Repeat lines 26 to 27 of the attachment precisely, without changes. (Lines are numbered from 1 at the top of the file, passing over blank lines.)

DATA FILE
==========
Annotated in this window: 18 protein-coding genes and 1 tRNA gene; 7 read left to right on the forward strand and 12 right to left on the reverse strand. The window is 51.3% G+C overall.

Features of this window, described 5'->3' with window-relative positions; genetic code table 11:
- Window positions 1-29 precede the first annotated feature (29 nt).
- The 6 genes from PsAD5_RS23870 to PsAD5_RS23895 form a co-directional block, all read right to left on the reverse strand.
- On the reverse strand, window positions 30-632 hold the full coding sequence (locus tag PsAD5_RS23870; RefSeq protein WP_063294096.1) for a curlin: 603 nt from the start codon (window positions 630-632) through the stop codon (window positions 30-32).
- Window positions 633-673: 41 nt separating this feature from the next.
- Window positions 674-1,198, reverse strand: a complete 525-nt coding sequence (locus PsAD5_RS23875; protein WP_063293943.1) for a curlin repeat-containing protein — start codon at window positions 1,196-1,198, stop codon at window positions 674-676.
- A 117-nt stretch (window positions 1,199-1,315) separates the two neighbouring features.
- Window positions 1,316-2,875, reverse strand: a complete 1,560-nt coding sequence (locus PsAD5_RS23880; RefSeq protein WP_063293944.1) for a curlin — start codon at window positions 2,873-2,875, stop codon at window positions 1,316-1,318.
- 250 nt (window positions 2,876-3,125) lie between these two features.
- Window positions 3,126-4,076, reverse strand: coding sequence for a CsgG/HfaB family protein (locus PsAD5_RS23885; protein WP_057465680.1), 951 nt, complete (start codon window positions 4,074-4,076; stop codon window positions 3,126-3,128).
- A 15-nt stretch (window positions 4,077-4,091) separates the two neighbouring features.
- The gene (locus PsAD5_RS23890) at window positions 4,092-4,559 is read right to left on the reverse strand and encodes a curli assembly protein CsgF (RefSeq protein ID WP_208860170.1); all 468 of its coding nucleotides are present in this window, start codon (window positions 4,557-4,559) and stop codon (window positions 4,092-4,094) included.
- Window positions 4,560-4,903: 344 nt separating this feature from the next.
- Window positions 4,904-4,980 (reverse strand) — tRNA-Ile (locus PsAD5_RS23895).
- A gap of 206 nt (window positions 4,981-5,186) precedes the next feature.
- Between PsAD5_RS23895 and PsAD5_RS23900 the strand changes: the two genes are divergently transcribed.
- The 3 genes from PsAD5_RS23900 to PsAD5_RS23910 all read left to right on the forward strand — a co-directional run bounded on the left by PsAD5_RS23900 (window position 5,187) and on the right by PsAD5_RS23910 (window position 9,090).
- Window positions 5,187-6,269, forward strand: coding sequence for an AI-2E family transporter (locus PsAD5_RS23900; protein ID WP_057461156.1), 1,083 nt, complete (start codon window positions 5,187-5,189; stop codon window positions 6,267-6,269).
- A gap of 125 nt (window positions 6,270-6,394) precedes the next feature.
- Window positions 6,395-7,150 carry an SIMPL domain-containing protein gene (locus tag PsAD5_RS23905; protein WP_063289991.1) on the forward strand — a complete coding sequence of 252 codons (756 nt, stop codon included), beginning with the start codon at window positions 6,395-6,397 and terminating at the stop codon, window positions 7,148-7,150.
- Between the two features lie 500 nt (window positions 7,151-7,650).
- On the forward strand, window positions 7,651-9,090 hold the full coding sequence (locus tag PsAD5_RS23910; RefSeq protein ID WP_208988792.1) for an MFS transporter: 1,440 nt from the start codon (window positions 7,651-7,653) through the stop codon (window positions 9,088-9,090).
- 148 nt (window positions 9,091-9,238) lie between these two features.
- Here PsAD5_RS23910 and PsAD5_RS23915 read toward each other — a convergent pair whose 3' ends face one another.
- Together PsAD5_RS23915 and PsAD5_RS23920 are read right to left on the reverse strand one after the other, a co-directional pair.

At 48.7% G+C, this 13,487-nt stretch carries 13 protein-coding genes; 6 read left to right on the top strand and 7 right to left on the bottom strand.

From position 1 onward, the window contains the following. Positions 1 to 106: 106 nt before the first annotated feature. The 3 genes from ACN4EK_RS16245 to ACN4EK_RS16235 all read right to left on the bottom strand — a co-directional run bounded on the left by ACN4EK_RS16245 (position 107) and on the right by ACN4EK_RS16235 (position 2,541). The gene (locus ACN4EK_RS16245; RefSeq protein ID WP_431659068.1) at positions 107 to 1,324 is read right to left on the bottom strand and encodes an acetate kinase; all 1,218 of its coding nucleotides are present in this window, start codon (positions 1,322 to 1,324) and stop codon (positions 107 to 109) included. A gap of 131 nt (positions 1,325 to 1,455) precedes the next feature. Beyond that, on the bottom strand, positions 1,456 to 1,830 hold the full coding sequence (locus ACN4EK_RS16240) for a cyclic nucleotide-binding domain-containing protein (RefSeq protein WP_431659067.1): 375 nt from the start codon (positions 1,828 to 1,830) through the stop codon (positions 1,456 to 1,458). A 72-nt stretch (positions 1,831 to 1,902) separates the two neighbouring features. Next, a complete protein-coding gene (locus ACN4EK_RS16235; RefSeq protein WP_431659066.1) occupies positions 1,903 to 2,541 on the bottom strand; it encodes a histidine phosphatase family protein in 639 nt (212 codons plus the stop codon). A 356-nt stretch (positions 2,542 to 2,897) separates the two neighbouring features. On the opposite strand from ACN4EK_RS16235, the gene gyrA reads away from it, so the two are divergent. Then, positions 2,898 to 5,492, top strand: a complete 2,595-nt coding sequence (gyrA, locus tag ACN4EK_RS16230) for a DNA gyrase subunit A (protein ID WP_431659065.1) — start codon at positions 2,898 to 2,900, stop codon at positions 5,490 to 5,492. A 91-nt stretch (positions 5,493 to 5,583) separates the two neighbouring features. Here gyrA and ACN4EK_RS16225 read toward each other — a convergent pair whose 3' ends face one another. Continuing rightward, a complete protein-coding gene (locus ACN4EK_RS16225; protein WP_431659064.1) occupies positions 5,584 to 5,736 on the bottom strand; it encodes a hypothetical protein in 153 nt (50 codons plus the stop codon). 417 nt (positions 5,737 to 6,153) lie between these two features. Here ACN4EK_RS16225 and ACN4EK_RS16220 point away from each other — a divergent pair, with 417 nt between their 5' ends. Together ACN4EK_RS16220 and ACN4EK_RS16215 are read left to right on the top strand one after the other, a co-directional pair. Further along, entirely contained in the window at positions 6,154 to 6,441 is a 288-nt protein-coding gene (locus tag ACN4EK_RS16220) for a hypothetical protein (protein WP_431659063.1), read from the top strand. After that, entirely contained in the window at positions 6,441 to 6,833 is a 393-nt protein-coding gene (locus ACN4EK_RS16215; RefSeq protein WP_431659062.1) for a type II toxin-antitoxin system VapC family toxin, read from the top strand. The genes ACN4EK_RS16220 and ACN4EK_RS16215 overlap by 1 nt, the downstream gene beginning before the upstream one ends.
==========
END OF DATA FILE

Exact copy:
- Together PsAD5_RS23915 and PsAD5_RS23920 are read right to left on the reverse strand one after the other, a co-directional pair.

At 48.7% G+C, this 13,487-nt stretch carries 13 protein-coding genes; 6 read left to right on the top strand and 7 right to left on the bottom strand.